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How 3-D Printing And Augmented Reality Can Help Design Better Drugs

Pathbreaking work at Arthur Olson's Molecular Graphics Lab.

How 3-D Printing And Augmented Reality Can Help Design Better Drugs

Drug design is a scientific problem so important that researchers are willing to throw just about any kind of creative problem-solving approach at it, including tech-buzzwords like gamification and augmented reality. The latter approach comes from Arthur Olson’s Molecular Graphics Laboratory at the Scripps Research Institute: He uses 3-D printers to spit out physical models of drugs and enzymes, and attaches augmented-reality tags to them so that computer vision can help researchers find the optimal fit.

The reason this approach is worth exploring is that designing drugs comes down to piecing together the molecular structure of their chemical parts in the best possible way, so that they literally latch onto the surface of their targets like a magnetic Tetris piece. Tactile feedback is a very powerful tool for this kind of puzzle-solving, which is where Olson’s 3-D-printed models come in—think of it like playing with a Rubik’s cube, except the solution may help cure HIV.

But this is science, after all, and fiddling with a physical model won’t provide detailed measurements of molecular energetics. That’s where the augmented reality comes in. A tag on the model is recognized by a webcam and Olson’s software, which generates a pixel-accurate digital overlay on a computer screen that the researcher can watch like a real-time heads-up display as she manipulates the model. The digital overlay computes and displays all kinds of scientific detail that isn’t manifest in the model, which can help guide the researcher’s manipulations into even more productive directions.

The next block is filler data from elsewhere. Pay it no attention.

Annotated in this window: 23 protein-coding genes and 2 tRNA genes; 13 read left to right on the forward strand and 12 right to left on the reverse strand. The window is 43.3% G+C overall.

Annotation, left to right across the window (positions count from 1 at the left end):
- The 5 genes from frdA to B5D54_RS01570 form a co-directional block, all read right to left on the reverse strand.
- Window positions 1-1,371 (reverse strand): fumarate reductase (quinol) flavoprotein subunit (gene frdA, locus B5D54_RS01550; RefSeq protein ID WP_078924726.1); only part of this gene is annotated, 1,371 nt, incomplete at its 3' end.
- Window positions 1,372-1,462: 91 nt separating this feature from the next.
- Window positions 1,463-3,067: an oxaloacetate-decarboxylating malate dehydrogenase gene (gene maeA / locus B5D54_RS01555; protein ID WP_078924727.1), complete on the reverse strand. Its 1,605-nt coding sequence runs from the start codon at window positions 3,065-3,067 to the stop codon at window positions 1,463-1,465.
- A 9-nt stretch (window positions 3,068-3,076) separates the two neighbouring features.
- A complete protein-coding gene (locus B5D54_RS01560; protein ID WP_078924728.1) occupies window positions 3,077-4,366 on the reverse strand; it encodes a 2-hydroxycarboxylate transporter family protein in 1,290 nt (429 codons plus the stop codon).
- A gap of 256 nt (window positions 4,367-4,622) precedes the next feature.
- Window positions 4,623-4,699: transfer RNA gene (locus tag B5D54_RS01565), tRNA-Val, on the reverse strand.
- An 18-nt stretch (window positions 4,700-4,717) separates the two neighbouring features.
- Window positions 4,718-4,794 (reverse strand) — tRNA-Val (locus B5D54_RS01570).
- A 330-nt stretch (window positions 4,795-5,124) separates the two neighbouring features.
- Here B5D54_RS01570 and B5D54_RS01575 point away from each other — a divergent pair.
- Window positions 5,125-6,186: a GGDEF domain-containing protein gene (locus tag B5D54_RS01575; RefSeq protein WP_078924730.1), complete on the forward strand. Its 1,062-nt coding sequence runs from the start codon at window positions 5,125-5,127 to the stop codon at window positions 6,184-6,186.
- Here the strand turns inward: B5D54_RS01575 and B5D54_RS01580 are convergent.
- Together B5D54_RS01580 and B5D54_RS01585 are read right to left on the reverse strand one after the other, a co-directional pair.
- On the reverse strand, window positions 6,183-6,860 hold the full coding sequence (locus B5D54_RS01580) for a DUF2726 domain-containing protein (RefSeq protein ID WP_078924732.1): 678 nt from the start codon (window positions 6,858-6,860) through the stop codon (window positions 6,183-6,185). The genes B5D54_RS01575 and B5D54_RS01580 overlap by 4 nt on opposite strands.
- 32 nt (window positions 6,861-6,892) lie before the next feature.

Finding the right molecular "fit" isn’t something that can be effectively calculated using brute force—it has to be discovered, using a fusion of human intuition and digital visualization. Olson’s interface ingeniously combines both kinds of intelligence in a way that lets them complement each other instead of get in the way, so that unexpected breakthroughs may have a better chance at surfacing.

[See more from Olson’s lab | Via New Scientist]